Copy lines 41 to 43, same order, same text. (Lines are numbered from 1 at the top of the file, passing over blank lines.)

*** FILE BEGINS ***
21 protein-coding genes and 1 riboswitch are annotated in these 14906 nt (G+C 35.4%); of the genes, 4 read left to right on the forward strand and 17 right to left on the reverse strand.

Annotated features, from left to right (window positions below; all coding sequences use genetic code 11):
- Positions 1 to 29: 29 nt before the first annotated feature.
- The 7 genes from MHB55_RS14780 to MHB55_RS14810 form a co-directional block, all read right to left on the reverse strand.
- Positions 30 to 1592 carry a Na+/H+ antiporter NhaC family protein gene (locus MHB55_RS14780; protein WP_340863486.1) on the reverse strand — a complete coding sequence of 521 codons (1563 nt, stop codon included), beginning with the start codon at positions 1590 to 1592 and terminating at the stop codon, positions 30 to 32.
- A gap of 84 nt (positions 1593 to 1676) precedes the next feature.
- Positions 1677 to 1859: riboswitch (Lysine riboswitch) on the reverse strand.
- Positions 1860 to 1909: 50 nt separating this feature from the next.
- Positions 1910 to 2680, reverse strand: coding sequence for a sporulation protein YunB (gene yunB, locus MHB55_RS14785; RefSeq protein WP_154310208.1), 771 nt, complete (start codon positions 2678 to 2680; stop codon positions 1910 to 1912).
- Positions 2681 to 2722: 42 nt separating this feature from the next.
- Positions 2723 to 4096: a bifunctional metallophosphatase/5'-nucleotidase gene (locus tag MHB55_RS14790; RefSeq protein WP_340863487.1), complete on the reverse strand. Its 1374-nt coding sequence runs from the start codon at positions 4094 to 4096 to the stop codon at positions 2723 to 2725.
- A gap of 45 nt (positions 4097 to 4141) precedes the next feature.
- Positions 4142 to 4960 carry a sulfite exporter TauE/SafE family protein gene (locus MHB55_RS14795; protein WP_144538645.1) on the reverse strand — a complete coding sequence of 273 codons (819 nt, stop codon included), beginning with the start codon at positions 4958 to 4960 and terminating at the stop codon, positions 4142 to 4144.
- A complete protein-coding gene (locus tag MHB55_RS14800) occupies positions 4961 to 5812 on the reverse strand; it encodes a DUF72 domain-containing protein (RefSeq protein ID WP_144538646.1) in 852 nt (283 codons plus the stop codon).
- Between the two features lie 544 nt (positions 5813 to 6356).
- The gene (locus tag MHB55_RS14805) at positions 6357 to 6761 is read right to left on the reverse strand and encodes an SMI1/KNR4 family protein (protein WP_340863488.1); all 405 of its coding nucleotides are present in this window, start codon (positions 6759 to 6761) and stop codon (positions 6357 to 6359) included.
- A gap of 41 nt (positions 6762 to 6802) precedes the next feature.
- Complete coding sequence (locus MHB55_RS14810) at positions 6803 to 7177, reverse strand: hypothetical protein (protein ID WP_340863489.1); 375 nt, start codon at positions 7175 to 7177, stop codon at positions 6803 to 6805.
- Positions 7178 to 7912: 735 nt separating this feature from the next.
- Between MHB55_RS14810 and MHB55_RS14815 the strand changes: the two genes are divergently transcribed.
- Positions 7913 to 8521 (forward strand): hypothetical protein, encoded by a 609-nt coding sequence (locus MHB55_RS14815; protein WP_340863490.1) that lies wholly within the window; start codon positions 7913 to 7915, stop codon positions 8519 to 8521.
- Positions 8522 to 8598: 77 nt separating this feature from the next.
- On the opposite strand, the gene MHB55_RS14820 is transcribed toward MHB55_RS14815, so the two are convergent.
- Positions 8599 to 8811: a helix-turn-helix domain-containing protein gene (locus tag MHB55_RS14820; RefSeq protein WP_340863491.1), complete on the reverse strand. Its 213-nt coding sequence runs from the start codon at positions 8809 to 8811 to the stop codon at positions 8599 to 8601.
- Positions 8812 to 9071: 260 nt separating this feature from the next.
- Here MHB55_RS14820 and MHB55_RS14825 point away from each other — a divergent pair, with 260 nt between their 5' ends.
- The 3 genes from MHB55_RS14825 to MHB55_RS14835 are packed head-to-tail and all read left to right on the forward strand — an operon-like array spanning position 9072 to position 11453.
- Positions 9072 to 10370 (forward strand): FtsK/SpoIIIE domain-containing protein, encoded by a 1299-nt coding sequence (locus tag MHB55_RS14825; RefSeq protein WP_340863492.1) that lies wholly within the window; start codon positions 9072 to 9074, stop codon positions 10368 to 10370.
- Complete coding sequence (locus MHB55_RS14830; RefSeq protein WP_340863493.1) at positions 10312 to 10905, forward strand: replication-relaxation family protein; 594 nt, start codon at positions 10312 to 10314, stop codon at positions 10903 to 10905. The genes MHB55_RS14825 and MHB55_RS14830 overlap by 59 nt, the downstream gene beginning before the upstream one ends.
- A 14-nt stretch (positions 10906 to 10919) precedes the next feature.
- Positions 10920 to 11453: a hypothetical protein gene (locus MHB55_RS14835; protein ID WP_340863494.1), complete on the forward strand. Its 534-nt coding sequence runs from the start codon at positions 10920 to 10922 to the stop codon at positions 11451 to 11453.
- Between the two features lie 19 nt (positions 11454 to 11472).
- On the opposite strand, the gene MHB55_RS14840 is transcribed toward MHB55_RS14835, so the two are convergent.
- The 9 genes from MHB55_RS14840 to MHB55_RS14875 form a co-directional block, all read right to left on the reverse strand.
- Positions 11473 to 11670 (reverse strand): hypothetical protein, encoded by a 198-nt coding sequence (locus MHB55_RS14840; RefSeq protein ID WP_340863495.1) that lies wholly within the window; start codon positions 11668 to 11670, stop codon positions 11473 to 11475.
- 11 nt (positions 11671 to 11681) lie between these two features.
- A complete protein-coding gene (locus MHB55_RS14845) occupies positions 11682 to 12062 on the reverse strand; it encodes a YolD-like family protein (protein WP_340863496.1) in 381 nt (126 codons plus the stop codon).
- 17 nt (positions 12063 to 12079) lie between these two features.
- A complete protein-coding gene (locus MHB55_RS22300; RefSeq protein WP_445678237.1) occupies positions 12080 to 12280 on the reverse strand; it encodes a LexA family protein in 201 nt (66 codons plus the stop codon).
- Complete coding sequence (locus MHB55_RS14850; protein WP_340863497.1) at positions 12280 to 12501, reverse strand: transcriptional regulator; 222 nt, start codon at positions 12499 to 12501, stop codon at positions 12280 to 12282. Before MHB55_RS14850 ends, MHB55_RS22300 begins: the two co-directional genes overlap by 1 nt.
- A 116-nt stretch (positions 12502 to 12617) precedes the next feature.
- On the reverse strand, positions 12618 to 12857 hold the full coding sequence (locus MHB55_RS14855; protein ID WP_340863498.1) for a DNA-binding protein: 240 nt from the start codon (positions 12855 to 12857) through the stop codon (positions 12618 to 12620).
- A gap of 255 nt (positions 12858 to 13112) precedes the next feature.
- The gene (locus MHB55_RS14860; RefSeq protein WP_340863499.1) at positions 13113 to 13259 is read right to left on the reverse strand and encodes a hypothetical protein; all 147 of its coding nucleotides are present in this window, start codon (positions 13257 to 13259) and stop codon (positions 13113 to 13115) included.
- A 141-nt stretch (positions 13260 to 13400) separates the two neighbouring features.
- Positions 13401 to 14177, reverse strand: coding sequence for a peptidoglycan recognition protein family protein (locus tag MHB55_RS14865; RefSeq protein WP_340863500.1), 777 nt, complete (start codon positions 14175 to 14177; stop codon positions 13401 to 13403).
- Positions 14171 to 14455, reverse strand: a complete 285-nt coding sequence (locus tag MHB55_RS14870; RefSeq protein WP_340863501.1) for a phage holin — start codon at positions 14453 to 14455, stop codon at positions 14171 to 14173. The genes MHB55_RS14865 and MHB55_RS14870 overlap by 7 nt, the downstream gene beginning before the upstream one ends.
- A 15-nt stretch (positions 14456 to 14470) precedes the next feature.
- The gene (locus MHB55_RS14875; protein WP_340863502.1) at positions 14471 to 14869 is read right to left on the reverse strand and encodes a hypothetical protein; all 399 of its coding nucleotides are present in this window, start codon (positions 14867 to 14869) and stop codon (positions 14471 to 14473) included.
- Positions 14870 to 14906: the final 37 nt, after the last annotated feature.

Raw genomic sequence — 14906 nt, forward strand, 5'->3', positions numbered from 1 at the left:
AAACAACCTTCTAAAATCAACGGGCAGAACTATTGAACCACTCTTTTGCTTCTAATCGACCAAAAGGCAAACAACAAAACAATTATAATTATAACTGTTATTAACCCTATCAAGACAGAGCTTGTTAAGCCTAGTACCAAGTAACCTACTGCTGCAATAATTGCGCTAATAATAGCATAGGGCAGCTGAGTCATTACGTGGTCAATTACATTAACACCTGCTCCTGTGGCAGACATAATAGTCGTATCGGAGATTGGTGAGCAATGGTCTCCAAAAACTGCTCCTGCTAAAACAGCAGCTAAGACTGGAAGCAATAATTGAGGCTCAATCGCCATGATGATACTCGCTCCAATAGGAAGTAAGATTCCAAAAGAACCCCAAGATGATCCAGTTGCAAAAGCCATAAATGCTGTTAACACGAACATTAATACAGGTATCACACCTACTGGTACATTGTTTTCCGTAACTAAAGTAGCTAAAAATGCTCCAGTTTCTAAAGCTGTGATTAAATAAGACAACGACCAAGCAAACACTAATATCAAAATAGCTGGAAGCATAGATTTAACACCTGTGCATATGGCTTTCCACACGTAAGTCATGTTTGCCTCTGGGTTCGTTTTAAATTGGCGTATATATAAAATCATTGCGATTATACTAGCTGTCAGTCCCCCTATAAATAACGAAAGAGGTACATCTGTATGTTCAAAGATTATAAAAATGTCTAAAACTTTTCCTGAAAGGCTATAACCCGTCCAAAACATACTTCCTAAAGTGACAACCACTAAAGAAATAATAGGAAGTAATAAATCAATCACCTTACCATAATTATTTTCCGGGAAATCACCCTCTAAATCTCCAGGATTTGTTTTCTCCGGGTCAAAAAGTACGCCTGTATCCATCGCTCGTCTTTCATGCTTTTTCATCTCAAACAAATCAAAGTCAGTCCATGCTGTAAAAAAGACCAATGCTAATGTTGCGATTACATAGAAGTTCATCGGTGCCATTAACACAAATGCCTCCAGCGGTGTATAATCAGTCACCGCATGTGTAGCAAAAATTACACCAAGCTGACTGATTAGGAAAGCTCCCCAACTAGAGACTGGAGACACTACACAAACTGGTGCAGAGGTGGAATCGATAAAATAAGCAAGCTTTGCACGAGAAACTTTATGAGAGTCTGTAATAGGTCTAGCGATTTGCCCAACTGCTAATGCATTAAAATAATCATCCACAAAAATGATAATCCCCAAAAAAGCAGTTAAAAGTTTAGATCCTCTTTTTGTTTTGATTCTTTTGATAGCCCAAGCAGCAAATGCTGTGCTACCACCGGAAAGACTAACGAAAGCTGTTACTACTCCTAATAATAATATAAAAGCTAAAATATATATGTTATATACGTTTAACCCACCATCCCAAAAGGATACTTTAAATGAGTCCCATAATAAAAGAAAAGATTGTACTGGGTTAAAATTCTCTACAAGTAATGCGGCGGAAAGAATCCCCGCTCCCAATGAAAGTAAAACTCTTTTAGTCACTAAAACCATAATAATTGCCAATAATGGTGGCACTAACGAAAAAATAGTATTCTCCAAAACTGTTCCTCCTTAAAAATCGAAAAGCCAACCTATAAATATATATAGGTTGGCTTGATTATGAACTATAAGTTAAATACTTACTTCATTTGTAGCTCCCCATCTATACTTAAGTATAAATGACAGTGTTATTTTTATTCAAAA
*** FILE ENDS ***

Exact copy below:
- A 116-nt stretch (positions 12502 to 12617) precedes the next feature.
- On the reverse strand, positions 12618 to 12857 hold the full coding sequence (locus MHB55_RS14855; protein ID WP_340863498.1) for a DNA-binding protein: 240 nt from the start codon (positions 12855 to 12857) through the stop codon (positions 12618 to 12620).
- A gap of 255 nt (positions 12858 to 13112) precedes the next feature.